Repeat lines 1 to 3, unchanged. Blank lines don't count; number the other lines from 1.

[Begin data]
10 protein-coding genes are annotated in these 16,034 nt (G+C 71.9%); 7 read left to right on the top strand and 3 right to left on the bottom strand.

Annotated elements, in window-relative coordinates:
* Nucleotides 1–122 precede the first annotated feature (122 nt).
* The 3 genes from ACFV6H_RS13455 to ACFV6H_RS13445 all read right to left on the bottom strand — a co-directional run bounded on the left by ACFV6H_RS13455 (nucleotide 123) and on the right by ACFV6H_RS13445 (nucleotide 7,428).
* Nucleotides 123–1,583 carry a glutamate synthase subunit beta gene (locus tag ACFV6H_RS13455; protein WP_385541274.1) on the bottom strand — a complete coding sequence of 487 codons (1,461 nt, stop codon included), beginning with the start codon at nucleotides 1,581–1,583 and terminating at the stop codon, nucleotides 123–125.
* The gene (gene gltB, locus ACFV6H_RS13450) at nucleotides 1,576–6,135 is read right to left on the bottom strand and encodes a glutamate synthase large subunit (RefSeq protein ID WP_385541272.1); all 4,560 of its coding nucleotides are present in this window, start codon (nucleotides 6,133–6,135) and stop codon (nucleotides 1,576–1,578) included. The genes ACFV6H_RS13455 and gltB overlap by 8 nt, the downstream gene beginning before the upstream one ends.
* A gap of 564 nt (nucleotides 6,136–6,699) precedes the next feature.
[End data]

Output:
10 protein-coding genes are annotated in these 16,034 nt (G+C 71.9%); 7 read left to right on the top strand and 3 right to left on the bottom strand.

Annotated elements, in window-relative coordinates:
* Nucleotides 1–122 precede the first annotated feature (122 nt).